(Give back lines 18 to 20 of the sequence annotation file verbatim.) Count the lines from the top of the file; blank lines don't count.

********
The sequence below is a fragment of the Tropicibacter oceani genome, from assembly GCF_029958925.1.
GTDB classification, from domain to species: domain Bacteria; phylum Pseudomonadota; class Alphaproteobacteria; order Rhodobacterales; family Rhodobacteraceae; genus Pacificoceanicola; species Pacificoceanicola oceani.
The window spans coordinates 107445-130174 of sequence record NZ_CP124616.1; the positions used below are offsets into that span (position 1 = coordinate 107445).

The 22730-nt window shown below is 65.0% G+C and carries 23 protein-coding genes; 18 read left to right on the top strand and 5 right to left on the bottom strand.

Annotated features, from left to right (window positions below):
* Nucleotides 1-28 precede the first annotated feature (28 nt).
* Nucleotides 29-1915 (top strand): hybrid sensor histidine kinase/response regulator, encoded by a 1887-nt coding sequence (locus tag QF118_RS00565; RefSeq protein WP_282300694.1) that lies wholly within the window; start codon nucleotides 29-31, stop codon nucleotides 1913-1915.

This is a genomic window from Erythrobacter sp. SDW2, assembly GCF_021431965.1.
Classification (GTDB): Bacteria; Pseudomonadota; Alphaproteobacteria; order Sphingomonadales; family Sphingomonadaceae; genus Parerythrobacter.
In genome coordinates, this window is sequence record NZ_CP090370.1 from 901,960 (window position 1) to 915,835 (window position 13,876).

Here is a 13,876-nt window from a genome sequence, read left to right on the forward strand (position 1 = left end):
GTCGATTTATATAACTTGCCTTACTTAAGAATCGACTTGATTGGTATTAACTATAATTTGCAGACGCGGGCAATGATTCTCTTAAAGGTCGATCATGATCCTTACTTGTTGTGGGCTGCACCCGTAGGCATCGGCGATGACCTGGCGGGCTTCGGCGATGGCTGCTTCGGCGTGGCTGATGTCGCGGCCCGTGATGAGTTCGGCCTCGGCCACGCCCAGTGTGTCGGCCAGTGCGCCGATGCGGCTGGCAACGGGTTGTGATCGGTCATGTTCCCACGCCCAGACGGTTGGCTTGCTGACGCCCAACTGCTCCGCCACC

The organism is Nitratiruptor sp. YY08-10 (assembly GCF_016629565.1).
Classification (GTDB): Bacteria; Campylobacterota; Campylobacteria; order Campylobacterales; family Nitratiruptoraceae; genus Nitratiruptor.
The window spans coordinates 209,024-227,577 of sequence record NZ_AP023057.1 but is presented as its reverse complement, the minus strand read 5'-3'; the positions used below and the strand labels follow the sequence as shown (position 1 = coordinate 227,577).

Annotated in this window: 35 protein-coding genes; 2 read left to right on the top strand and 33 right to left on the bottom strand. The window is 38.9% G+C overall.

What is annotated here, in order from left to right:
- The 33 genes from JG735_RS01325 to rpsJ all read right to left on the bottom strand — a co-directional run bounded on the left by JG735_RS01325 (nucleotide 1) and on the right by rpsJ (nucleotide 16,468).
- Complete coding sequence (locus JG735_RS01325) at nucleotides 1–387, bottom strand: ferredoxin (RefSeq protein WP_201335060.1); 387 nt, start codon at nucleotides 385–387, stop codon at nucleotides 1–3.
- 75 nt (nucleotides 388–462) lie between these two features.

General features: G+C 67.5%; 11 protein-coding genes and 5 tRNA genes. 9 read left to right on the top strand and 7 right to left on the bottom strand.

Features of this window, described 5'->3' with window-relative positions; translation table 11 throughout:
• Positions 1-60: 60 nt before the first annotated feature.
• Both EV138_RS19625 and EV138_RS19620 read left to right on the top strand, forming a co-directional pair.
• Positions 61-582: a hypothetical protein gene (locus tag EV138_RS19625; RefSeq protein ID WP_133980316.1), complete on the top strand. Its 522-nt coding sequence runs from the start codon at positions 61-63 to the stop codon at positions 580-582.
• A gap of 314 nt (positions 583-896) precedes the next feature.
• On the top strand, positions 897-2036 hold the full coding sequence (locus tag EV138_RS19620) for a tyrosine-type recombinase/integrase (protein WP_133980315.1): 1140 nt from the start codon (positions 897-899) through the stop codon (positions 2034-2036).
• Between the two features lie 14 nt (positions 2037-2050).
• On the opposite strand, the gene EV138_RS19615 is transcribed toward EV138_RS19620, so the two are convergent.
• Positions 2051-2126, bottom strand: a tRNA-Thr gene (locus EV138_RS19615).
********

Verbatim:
- The 33 genes from JG735_RS01325 to rpsJ all read right to left on the bottom strand — a co-directional run bounded on the left by JG735_RS01325 (nucleotide 1) and on the right by rpsJ (nucleotide 16,468).
- Complete coding sequence (locus JG735_RS01325) at nucleotides 1–387, bottom strand: ferredoxin (RefSeq protein WP_201335060.1); 387 nt, start codon at nucleotides 385–387, stop codon at nucleotides 1–3.
- 75 nt (nucleotides 388–462) lie between these two features.